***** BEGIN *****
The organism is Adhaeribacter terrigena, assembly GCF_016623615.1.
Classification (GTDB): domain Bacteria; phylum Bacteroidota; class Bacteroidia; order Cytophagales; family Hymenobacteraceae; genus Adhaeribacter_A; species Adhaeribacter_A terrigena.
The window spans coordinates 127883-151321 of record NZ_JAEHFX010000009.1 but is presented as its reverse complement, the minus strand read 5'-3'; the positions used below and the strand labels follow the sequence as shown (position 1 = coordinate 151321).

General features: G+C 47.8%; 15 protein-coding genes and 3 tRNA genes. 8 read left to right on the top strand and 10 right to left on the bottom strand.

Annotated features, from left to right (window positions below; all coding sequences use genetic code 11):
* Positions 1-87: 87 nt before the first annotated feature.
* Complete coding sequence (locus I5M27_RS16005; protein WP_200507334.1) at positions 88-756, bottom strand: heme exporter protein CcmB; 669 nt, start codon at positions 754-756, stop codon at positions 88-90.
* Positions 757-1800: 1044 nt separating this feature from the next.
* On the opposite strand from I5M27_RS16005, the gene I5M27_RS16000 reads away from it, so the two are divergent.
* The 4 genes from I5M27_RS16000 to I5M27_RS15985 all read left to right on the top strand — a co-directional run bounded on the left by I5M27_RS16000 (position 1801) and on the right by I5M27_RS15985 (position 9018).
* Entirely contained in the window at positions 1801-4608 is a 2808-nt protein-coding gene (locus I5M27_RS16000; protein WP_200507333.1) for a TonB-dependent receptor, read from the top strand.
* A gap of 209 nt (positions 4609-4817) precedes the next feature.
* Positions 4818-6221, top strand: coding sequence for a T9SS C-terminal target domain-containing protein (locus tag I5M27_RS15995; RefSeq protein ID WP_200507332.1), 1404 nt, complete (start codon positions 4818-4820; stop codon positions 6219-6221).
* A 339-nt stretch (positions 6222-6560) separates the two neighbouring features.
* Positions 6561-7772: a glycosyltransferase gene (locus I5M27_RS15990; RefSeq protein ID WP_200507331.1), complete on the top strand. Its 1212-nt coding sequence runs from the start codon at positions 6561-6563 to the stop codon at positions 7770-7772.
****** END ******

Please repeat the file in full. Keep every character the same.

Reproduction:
The organism is Adhaeribacter terrigena, assembly GCF_016623615.1.
Classification (GTDB): domain Bacteria; phylum Bacteroidota; class Bacteroidia; order Cytophagales; family Hymenobacteraceae; genus Adhaeribacter_A; species Adhaeribacter_A terrigena.
The window spans coordinates 127883-151321 of record NZ_JAEHFX010000009.1 but is presented as its reverse complement, the minus strand read 5'-3'; the positions used below and the strand labels follow the sequence as shown (position 1 = coordinate 151321).

General features: G+C 47.8%; 15 protein-coding genes and 3 tRNA genes. 8 read left to right on the top strand and 10 right to left on the bottom strand.

Annotated features, from left to right (window positions below; all coding sequences use genetic code 11):
* Positions 1-87: 87 nt before the first annotated feature.
* Complete coding sequence (locus I5M27_RS16005; protein WP_200507334.1) at positions 88-756, bottom strand: heme exporter protein CcmB; 669 nt, start codon at positions 754-756, stop codon at positions 88-90.
* Positions 757-1800: 1044 nt separating this feature from the next.
* On the opposite strand from I5M27_RS16005, the gene I5M27_RS16000 reads away from it, so the two are divergent.
* The 4 genes from I5M27_RS16000 to I5M27_RS15985 all read left to right on the top strand — a co-directional run bounded on the left by I5M27_RS16000 (position 1801) and on the right by I5M27_RS15985 (position 9018).
* Entirely contained in the window at positions 1801-4608 is a 2808-nt protein-coding gene (locus I5M27_RS16000; protein WP_200507333.1) for a TonB-dependent receptor, read from the top strand.
* A gap of 209 nt (positions 4609-4817) precedes the next feature.
* Positions 4818-6221, top strand: coding sequence for a T9SS C-terminal target domain-containing protein (locus tag I5M27_RS15995; RefSeq protein ID WP_200507332.1), 1404 nt, complete (start codon positions 4818-4820; stop codon positions 6219-6221).
* A 339-nt stretch (positions 6222-6560) separates the two neighbouring features.
* Positions 6561-7772: a glycosyltransferase gene (locus I5M27_RS15990; RefSeq protein ID WP_200507331.1), complete on the top strand. Its 1212-nt coding sequence runs from the start codon at positions 6561-6563 to the stop codon at positions 7770-7772.